The different day, hours after I’d hung up the cellphone with the chef Mark Strausman, he unintentionally known as me again. “Oops!” he mentioned. “That’s what happens when your fingers are covered in olive oil.” Strausman was at his new restaurant, Mark’s Off Madison (41 Madison Avenue), which débuted final month close to Madison Square Park. His fingers have been lined in olive oil for many of his sixty-odd years. In the early nineties, the Queens native opened a collection of Italian eating places, together with Campagna and the authentic Coco Pazzo. In 1996, he created Freds at Barneys, turning it into an establishment with satellites in Beverly Hills and Chicago.
The bagels are topped with poppy seeds; a play on all the pieces seasoning known as Chicago, which incorporates hot-pepper flakes; salt; or sesame seeds.Photograph by Cassidy Turner for The New Yorker
Last yr, Barneys went bankrupt, and Strausman was let go. Never thoughts: he was already exhausting at work on Mark’s Off Madison, which he abbreviates as M.O.M., to emphasise the Jewish-mother theme. Devotees of Freds will likely be delighted to search out many of its signature dishes resurrected right here, together with the chopped hen salad (with avocado, string beans, and pears), Estelle’s hen soup, and bolognese lasagna. But hand-painted letters on a glass wall in the eating room promote what’s, in my view, M.O.M.’s greatest draw. “Not Your Grandfather’s Bagels,” they learn, with “Not” crossed out. In the August of his profession, Strausman is chasing his youth, making an attempt to re-create the bagels (plus bialys) that he remembers consuming as a child.
One of the menu’s bagel sandwiches options house-smoked salmon, house-cultured cream cheese, lettuce, and shallots pickled in amba, a mango-based Iraqi-Jewish condiment.Photograph by Cassidy Turner for The New Yorker
He began this quest at Freds “because I was having a midlife crisis and wanting to get rid of my motorcycle,” he advised me. “Bread-making became a passion because there’s an insanity about it.” At M.O.M., he has a correct wood-fired bagel oven, which helps attain a distinctly crunchy exterior—coated in toppings solely calmly, and on only one aspect, in order to not compete with the taste of the malt-infused dough. Straussie’s bagels, as he calls them (out there solely on weekends), are each denser and smaller than most of their latter-day equivalents. The elevated puffiness of bagels shouldn’t be, Strausman defined, a end result of the broader supersize phenomenon however, slightly, of technological development; to make bagels robotically, you want a wetter dough or else the machine will jam. More water means extra gas for yeast, which suggests extra rising and increasing. Strausman is preserving the dying artwork of hand-rolling.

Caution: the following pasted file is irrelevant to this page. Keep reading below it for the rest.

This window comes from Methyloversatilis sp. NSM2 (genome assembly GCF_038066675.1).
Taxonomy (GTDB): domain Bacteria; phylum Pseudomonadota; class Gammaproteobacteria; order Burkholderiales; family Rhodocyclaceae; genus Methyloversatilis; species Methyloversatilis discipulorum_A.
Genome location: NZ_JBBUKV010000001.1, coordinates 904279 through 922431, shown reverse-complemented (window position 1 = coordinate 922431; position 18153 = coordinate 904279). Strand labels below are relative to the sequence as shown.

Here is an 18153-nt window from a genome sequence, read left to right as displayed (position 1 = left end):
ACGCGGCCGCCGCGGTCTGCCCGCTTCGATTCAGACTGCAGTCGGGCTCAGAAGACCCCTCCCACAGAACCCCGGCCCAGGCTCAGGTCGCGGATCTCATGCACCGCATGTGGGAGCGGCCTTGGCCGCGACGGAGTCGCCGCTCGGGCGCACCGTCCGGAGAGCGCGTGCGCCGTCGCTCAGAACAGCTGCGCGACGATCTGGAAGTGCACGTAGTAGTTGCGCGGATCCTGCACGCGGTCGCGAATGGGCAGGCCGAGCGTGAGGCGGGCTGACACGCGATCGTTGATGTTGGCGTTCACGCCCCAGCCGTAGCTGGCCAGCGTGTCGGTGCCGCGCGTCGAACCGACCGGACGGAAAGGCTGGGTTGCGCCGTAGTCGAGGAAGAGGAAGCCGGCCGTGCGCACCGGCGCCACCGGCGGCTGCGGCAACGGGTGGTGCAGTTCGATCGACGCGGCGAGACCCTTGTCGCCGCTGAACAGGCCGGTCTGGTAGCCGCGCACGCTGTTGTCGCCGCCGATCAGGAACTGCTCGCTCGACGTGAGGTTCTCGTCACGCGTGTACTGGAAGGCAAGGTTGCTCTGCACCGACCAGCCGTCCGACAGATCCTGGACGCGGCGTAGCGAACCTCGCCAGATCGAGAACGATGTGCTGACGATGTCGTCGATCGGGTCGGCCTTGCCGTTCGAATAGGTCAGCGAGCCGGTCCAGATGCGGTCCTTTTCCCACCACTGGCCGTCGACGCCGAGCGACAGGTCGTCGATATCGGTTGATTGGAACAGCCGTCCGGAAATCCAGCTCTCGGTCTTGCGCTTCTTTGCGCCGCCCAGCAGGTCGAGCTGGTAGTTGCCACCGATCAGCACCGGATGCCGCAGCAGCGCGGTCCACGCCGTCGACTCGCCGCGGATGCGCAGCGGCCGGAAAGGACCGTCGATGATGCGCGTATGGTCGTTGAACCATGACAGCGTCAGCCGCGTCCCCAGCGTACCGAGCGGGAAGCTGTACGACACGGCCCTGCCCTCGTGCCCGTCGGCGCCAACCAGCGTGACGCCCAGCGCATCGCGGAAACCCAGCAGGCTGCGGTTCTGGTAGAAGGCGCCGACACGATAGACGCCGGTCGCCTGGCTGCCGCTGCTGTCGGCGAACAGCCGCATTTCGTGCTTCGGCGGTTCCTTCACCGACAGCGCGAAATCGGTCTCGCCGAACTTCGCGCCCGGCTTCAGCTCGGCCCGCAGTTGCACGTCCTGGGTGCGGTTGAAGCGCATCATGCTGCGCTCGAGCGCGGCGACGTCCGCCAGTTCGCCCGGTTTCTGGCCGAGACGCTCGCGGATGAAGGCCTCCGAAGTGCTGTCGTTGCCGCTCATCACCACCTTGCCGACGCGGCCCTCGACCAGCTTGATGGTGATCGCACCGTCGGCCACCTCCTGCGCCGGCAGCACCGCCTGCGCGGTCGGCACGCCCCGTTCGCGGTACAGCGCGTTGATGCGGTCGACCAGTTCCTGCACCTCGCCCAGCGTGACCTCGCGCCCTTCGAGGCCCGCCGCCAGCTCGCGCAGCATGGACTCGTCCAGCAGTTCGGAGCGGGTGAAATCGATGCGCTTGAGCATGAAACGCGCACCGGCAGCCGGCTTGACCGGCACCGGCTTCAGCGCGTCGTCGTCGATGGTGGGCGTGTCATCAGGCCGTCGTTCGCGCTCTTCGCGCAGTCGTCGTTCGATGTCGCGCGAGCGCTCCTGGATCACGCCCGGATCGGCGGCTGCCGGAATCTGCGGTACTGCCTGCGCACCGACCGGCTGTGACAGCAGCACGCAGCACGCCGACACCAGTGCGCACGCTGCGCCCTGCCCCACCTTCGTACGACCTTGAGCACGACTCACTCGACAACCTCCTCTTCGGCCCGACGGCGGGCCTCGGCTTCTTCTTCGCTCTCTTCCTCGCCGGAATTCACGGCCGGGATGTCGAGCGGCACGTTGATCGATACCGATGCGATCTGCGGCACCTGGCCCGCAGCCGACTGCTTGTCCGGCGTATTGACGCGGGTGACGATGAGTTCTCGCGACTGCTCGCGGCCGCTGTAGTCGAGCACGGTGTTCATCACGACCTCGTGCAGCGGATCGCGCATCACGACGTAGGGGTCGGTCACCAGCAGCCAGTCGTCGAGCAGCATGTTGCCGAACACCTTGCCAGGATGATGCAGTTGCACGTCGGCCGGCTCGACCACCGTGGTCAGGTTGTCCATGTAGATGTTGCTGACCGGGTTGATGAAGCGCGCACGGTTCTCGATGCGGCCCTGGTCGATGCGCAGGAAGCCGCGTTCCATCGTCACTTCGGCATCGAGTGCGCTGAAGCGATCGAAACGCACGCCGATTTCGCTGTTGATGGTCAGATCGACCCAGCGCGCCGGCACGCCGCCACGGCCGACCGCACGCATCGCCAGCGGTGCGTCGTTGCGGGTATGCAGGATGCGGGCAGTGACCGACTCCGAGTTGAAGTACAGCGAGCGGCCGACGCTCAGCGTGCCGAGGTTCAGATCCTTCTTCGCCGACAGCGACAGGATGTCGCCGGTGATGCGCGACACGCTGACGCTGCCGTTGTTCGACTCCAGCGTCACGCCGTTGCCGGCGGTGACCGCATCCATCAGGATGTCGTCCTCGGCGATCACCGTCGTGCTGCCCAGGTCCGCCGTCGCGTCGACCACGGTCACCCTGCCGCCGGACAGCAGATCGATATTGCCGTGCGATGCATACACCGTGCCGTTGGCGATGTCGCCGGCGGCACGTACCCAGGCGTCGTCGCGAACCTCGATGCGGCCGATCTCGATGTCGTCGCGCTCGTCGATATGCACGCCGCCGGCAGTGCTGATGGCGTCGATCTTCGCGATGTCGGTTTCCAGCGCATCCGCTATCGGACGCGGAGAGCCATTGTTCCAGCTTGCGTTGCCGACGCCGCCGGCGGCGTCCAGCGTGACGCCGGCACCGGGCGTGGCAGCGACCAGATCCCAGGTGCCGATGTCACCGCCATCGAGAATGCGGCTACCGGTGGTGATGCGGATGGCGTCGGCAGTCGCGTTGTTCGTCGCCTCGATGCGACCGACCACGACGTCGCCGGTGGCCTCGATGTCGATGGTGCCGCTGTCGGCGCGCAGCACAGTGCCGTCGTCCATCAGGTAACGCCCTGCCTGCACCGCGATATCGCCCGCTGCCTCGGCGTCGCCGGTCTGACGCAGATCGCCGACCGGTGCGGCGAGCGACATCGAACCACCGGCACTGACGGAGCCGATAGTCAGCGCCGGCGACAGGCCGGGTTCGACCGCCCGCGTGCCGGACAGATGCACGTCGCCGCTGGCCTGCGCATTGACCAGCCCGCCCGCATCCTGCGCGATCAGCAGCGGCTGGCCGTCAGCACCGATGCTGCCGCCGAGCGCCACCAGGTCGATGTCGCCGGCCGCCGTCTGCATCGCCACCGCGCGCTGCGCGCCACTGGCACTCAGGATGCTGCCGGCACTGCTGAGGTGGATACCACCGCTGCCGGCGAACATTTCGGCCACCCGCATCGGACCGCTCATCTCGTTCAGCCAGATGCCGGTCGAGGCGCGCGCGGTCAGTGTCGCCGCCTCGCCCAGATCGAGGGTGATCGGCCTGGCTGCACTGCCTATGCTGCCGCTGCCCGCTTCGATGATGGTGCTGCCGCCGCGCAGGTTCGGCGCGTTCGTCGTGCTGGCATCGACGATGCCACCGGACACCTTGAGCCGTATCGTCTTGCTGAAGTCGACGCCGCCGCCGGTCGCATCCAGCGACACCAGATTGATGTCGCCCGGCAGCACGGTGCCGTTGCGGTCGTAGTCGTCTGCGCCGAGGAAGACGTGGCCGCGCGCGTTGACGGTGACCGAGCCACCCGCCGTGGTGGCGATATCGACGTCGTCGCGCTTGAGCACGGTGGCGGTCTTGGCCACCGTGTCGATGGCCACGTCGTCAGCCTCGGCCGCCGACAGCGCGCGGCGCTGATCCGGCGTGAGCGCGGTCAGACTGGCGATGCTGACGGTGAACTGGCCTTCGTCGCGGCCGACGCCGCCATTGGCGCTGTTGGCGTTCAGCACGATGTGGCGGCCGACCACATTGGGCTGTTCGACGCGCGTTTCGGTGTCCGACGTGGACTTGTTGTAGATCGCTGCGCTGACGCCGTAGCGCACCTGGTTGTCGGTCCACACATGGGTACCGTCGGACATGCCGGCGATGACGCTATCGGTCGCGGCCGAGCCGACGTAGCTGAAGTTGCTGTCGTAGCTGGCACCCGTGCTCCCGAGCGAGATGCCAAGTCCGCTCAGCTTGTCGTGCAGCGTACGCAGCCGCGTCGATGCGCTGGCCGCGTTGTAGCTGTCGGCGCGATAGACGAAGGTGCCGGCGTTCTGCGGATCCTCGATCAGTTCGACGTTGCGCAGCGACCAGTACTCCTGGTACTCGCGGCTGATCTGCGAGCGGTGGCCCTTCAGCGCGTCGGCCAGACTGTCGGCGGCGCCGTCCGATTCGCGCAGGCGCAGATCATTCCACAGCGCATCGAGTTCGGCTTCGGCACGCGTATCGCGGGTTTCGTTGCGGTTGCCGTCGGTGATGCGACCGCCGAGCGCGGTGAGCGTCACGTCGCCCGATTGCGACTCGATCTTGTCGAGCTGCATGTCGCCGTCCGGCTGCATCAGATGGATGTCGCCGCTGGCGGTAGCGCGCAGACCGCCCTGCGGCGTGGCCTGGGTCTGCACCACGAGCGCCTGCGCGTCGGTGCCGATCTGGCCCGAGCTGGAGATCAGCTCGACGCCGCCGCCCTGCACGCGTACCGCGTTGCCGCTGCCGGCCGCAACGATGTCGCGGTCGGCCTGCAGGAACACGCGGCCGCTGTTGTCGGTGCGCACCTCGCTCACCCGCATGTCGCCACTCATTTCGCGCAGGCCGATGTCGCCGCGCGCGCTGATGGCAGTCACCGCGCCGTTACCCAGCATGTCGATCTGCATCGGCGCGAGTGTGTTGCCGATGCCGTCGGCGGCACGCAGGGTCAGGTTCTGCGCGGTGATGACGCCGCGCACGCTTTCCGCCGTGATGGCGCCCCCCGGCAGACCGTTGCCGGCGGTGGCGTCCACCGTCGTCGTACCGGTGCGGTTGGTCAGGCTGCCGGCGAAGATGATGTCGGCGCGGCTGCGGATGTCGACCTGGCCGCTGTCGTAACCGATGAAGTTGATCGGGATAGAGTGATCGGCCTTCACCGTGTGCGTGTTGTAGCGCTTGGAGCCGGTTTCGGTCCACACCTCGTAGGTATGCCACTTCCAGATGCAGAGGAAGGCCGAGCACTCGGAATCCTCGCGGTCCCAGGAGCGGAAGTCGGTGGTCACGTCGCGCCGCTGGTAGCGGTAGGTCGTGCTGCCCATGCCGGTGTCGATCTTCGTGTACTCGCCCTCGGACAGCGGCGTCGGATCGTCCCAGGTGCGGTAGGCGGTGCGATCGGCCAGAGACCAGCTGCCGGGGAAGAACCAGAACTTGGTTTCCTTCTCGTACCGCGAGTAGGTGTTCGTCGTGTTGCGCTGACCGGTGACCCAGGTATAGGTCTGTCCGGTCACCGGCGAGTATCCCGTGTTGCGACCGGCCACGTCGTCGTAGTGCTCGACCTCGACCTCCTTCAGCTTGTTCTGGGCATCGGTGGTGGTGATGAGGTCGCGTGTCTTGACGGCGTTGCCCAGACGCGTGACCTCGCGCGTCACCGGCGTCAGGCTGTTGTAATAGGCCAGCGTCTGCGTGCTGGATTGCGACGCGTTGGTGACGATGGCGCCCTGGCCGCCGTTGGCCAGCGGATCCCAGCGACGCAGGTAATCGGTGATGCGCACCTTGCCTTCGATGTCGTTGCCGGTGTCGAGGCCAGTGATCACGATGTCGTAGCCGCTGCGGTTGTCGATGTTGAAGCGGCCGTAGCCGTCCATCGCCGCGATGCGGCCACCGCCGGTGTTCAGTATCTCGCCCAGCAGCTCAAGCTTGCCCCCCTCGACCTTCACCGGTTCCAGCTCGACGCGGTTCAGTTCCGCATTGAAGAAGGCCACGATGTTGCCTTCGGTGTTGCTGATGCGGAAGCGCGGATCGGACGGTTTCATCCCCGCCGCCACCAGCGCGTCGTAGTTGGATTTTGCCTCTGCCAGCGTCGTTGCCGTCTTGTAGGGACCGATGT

After they’re boiled in honey water, the bagels are baked in the wood-fired oven at the Greenpoint pizzeria Paulie Gee’s.Photograph by Cassidy Turner for The New Yorker
So, too, is a younger girl named Elyssa Heller, throughout the river, at her indefinitely operating pop-up, Edith’s (60 Greenpoint Avenue, Brooklyn, in the pizzeria Paulie Gee’s), which gives what you would possibly name your great-great-grandmother’s bagels—hand-rolled but in addition twisted, as in Old World Poland. They’re as private to Heller as Strausman’s are to him: boiled in water flavored with honey as an alternative of malt, they refer additionally to Montreal bagels (Heller went to varsity in Canada), and are made with flour milled from heirloom grains grown in Illinois, her house state.
Edith was Heller’s great-aunt, who as soon as ran a deli in Brooklyn, and whose archive of recipes, many scrawled on paper plates or napkins, impressed some of the pop-up’s dishes, together with the smoked-trout salad, served on a bagel with house-cultured cream cheese, sliced radish, and trout roe. Otherwise, Heller goals to discover the Jewish diaspora. She hesitated earlier than providing schnecken, conventional German-Jewish candy buns whose title (German for “snails”) doesn’t precisely roll off the tongue. “I was a little nervous that people wouldn’t get it and they couldn’t pronounce it,” Heller advised me the different day. But, she mentioned, “we want to tell stories with our food.”
In addition to bagels, Edith’s gives pastries resembling schnecken, a standard German-Jewish morning bun, whose title interprets to “snails.”Photograph by Cassidy Turner for The New Yorker
Edith’s schnecken encase bitter cherries and Turkish pistachios, or honey seasoned with the paprika-forward Middle Eastern spice combine baharat. But maybe the greatest represented of the planet’s scattered populations of Jews is the one proper right here in New York, in the type of a bagel sandwich known as the BEC&L. That’s “B” for bacon (with apologies to the rebbes), paired with egg, Cheddar cheese, and a gloriously crispy, thick golden latke. (Mark’s Off Madison bagel platters $22-$38. Edith’s bagel sandwiches $10.50-$12.50.) ♦